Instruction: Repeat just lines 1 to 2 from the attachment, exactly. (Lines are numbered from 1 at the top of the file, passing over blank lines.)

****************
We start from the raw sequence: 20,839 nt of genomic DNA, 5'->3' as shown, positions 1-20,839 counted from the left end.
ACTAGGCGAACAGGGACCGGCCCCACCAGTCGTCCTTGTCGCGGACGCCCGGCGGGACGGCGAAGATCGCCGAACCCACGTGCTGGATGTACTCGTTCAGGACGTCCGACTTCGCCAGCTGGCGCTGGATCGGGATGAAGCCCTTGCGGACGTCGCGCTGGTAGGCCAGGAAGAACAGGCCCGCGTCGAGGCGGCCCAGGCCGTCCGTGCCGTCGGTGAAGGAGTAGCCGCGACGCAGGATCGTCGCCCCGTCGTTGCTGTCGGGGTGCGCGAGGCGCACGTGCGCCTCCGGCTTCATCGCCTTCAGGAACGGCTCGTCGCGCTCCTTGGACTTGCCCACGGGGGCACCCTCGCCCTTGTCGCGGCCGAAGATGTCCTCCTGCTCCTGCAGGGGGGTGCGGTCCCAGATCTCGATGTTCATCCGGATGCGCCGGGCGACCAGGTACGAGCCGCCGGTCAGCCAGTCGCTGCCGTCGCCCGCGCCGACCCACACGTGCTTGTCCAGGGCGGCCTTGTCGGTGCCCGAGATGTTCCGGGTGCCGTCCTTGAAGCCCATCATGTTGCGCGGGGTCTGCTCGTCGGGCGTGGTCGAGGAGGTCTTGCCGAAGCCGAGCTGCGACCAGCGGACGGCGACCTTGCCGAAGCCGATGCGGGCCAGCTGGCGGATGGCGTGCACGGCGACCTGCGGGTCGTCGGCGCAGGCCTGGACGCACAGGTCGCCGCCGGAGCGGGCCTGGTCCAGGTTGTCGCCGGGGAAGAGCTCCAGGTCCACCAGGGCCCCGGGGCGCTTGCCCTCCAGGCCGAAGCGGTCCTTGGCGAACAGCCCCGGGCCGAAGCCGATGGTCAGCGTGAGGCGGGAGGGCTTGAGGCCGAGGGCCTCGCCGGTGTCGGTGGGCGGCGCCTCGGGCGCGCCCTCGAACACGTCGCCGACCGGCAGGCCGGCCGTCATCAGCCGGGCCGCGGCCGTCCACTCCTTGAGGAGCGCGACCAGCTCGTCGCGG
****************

We start from the raw sequence: 20,839 nt of genomic DNA, 5'->3' as shown, positions 1-20,839 counted from the left end.
ACTAGGCGAACAGGGACCGGCCCCACCAGTCGTCCTTGTCGCGGACGCCCGGCGGGACGGCGAAGATCGCCGAACCCACGTGCTGGATGTACTCGTTCAGGACGTCCGACTTCGCCAGCTGGCGCTGGATCGGGATGAAGCCCTTGCGGACGTCGCGCTGGTAGGCCAGGAAGAACAGGCCCGCGTCGAGGCGGCCCAGGCCGTCCGTGCCGTCGGTGAAGGAGTAGCCGCGACGCAGGATCGTCGCCCCGTCGTTGCTGTCGGGGTGCGCGAGGCGCACGTGCGCCTCCGGCTTCATCGCCTTCAGGAACGGCTCGTCGCGCTCCTTGGACTTGCCCACGGGGGCACCCTCGCCCTTGTCGCGGCCGAAGATGTCCTCCTGCTCCTGCAGGGGGGTGCGGTCCCAGATCTCGATGTTCATCCGGATGCGCCGGGCGACCAGGTACGAGCCGCCGGTCAGCCAGTCGCTGCCGTCGCCCGCGCCGACCCACACGTGCTTGTCCAGGGCGGCCTTGTCGGTGCCCGAGATGTTCCGGGTGCCGTCCTTGAAGCCCATCATGTTGCGCGGGGTCTGCTCGTCGGGCGTGGTCGAGGAGGTCTTGCCGAAGCCGAGCTGCGACCAGCGGACGGCGACCTTGCCGAAGCCGATGCGGGCCAGCTGGCGGATGGCGTGCACGGCGACCTGCGGGTCGTCGGCGCAGGCCTGGACGCACAGGTCGCCGCCGGAGCGGGCCTGGTCCAGGTTGTCGCCGGGGAAGAGCTCCAGGTCCACCAGGGCCCCGGGGCGCTTGCCCTCCAGGCCGAAGCGGTCCTTGGCGAACAGCCCCGGGCCGAAGCCGATGGTCAGCGTGAGGCGGGAGGGCTTGAGGCCGAGGGCCTCGCCGGTGTCGGTGGGCGGCGCCTCGGGCGCGCCCTCGAACACGTCGCCGACCGGCAGGCCGGCCGTCATCAGCCGGGCCGCGGCCGTCCACTCCTTGAGGAGCGCGACCAGCTCGTCGCGG